By Dennis Crouch
In yesterday’s post, I provided a histogram of USPTO patent prosecution pendency for the most recent issued utility patents. I received a couple of e-mails asking for similar historic information. The chart above shows a time series of USPTO patent prosecution pendency for utility patents.
To be clear, this is not a complete dataset. Rather, to create the chart I pulled up the group of utility patents issued on the first Tuesday of September for each year 1999-2012. Then, for each group, I identified the median pendency as calculated from the patent application filing date to the issue date and ignoring any priority claims. The median pendency is typically more time consuming to identify than is the arithmetic average. However, I believe it provides a comparatively better sense of the data in this case. Prosecution pendency tends to have a substantial skew allows a small number of patents with exceedingly long pendencies to shift the averages. Relying on the median eliminates that difficulty. Because of this ever-present skew, the median is always somewhat smaller than the average – perhaps making the situation look rosier than reality. However, I’m comfortable with this result that largely ignores the top .5% of patent pendency because those tend to be quite special cases. For fun, I also overlaid the names of the USPTO directors in office at the various points in the timeline.
This chart is useful to me as a sign of hope. It wasn’t so long ago that the median pendency was hovering around two-years. And, all signs are that the pendency will drop over the next few years as thousands of new patent examiners find their footing. (This last bit about thousands of new patent examiners is intended to foreshadow a series of upcoming posts on the incredible rise in the number of patent examiners at the USPTO and an inquiry into what will happen with those examiners once the backlog is under control.)
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Why should we care about patent pendency?: Reducing patent pendency has been a major goal of the Kappos directorship. However, it is probably useful to pause for a moment to consider whether we should care about pendency and backlog. Certainly we want to know and understand the delay in order to advise our clients on how to order their affairs. But, should we care whether the delay is relatively longer or shorter? In my view, the major harm of long delay is not felt by patent applicants, but rather by parties releasing new products who cannot rely upon parties who cannot rely on
Most of the backlog delay occurs between the time that the patent application is filed and the mailing of the first action on the merits (FAOM). From a patentee’s perspective, that delay can actually be good. It allows the patent applicant to delay payment of certain fees (such as issue fees) and costs (such as attorney fees for prosecution) and provides the applicant with additional time to consider whether or not to pursue rights based upon the additional expected costs of patenting. When taking market developments into account, the delay also provides the applicant with time to adjust claim scope to better capture the market value of the invention. One potential problem with delays in prosecution is a reduction in patent term. However, the Patent Act generously compensates patentees for any term lost due to PTO delays (by adding additional time to the end of the term). Sometimes applicants have good reasons to want quick patent issuance. For those instances, the USPTO allows the applicant to pay a fee in order to skip the backlog queue. The so-called “track one” fee is a hefty $4.8k, but it is an option and my pre-AIA survey found that charge not unreasonable. At least in a somewhat simplified world, this $4.8k limits the per-application loss to applicants caused by the delay. I.e., if an applicant was going to be harmed by more than $4.8k due to the lengthy backlog, then the applicant can simply pay the fee to avoid that harm. This is a simplified world because, inter alia, applicants might not know from the outset that there is any benefit to a more rapid patent issuance.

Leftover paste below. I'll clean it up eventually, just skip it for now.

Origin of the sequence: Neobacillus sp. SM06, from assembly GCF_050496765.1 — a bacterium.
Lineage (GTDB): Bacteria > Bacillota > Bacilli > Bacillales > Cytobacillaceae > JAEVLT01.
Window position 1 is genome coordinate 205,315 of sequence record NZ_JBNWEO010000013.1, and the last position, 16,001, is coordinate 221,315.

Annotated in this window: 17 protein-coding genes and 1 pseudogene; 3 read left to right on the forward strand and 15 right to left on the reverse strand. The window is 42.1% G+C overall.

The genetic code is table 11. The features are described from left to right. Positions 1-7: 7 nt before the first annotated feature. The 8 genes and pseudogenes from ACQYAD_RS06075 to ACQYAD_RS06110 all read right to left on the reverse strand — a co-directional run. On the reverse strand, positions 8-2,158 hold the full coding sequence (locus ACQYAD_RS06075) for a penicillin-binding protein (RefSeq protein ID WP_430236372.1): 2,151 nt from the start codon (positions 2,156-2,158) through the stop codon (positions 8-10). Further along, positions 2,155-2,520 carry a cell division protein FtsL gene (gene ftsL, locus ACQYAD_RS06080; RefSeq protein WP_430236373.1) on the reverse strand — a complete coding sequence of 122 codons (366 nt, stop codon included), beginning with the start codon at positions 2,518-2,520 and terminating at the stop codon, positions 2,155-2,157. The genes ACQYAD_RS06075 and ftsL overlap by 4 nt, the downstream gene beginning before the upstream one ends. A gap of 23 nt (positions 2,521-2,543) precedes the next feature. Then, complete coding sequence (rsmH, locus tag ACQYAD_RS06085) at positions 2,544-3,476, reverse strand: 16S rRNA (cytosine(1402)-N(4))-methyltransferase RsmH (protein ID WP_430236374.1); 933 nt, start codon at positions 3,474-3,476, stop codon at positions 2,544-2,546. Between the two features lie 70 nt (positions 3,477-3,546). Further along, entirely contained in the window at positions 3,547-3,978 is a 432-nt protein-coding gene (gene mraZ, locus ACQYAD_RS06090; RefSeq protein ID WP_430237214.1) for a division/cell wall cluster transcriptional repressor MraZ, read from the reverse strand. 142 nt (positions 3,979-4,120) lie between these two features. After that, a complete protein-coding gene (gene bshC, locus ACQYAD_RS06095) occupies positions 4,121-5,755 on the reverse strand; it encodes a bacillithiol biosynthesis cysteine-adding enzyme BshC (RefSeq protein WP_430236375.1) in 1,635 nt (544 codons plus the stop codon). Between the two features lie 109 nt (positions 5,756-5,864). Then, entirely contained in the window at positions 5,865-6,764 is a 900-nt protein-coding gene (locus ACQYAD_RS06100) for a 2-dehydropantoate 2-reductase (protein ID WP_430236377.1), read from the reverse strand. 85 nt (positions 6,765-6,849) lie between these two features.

The real problem with the backlog is that the resulting prosecution delays create uncertainty for product developers and marketers – those that actually create new products and sell them on the market. The long pendency allows patent applicants to watch the market and shift patent rights to cover activity that was previously considered legitimately open. During that time, manufacturers simply cannot know whether their products will be covered by patents held by some third party. For many market areas, this greatly increases the risk that products legitimately released into the stream of commerce and placed in the hands of consumers will – some years later – become infringing because of third-party patents that eventually issue. Many of the policy justifications that support old statutory bar of 35 U.S.C. 102(b) would also discourage a system that allows this result.